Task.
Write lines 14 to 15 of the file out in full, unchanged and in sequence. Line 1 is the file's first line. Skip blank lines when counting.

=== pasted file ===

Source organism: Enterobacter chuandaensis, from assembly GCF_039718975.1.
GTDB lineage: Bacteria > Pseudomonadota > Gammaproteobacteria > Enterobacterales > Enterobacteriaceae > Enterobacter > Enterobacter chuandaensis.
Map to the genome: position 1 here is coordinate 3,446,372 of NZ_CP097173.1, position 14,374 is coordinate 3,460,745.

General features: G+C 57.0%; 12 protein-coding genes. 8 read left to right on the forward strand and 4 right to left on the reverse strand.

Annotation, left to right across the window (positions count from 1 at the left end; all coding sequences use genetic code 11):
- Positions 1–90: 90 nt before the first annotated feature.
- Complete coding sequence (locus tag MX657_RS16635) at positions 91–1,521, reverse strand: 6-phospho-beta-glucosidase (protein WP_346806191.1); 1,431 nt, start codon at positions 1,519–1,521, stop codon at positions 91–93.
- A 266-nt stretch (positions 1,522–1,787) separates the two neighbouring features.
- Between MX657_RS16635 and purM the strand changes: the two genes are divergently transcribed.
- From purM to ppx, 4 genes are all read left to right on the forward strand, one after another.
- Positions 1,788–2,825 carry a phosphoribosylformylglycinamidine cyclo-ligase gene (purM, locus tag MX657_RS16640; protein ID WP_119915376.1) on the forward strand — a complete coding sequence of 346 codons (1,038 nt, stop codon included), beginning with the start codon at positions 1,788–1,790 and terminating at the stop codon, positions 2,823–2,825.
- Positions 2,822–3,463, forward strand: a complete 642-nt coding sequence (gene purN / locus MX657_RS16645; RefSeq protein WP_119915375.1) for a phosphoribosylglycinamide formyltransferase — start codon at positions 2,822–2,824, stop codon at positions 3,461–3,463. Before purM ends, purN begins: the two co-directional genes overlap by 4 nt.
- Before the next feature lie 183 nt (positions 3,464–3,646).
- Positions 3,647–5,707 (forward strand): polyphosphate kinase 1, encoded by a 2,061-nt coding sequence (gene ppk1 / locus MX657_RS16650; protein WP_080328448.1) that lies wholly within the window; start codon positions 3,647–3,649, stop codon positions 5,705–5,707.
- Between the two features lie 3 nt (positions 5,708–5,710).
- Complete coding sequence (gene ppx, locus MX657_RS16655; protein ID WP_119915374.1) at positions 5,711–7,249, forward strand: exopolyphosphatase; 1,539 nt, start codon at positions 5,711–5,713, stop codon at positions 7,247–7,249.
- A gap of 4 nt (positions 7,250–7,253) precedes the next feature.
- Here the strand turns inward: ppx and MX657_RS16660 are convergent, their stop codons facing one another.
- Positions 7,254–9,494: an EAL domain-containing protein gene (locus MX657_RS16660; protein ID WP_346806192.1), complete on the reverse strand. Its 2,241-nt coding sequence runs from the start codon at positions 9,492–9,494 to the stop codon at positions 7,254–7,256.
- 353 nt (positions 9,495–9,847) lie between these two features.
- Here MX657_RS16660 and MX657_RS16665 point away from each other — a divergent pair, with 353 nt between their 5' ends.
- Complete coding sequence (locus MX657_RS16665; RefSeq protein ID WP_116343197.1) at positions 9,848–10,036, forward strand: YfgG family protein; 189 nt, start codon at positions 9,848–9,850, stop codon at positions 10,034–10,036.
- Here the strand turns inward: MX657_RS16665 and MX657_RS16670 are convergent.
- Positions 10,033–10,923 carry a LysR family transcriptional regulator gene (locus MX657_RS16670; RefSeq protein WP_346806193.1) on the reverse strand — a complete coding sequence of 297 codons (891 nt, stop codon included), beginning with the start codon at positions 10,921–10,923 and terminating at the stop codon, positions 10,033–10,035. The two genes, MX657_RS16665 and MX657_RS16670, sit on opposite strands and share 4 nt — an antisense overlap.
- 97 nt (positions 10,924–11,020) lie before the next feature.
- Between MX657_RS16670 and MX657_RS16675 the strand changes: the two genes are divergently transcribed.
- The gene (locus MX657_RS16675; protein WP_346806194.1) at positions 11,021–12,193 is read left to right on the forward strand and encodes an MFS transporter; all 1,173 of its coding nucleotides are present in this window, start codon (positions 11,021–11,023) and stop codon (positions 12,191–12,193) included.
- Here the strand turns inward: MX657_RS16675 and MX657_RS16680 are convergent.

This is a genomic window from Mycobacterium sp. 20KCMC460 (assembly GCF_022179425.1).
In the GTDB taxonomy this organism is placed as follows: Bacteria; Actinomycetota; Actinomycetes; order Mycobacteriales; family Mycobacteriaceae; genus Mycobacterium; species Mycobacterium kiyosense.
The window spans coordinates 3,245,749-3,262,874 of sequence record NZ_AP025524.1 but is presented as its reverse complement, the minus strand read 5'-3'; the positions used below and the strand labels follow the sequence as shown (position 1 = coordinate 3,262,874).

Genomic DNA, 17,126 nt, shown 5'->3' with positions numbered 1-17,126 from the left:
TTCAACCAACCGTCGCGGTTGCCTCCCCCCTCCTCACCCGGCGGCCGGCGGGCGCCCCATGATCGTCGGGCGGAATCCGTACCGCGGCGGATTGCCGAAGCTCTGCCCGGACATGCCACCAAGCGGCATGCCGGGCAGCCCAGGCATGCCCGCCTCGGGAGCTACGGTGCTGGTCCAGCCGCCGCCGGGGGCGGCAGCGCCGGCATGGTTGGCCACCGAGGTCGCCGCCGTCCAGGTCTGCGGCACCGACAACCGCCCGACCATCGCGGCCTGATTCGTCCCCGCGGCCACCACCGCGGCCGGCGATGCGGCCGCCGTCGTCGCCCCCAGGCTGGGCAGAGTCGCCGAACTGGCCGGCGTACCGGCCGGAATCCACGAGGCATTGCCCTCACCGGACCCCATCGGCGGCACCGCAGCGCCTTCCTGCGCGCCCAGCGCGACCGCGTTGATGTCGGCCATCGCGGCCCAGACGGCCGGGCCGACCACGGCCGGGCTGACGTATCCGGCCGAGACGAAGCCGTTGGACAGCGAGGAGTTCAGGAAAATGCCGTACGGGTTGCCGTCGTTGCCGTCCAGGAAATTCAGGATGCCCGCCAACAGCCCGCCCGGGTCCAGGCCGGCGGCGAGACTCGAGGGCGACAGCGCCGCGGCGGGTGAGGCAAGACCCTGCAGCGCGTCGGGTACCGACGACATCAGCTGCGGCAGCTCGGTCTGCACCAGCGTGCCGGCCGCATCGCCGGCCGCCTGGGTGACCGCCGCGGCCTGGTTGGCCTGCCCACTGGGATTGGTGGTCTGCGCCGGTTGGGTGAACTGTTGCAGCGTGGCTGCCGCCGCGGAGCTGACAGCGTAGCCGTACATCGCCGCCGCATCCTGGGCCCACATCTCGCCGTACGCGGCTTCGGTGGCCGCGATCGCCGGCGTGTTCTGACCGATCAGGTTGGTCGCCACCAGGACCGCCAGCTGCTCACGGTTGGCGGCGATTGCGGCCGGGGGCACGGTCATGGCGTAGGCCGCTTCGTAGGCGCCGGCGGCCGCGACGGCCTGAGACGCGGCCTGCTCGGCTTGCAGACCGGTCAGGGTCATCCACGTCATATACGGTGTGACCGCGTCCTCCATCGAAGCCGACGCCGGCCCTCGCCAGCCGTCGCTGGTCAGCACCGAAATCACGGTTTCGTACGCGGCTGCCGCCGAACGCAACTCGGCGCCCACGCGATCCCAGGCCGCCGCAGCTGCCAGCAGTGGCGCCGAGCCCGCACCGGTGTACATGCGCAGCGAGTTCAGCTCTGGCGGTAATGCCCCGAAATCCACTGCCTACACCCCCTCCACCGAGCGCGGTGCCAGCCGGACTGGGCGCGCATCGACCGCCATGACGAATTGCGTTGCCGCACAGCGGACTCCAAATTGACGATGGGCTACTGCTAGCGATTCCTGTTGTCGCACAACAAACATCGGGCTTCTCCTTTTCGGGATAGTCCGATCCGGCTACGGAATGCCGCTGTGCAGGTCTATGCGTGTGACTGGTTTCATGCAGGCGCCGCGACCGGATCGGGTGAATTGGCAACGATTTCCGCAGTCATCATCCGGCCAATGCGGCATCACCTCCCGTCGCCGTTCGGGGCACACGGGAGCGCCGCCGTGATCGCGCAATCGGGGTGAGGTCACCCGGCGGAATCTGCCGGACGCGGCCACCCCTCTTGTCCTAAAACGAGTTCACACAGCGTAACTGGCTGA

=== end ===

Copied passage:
- Positions 3,647–5,707 (forward strand): polyphosphate kinase 1, encoded by a 2,061-nt coding sequence (gene ppk1 / locus MX657_RS16650; protein WP_080328448.1) that lies wholly within the window; start codon positions 3,647–3,649, stop codon positions 5,705–5,707.
- Between the two features lie 3 nt (positions 5,708–5,710).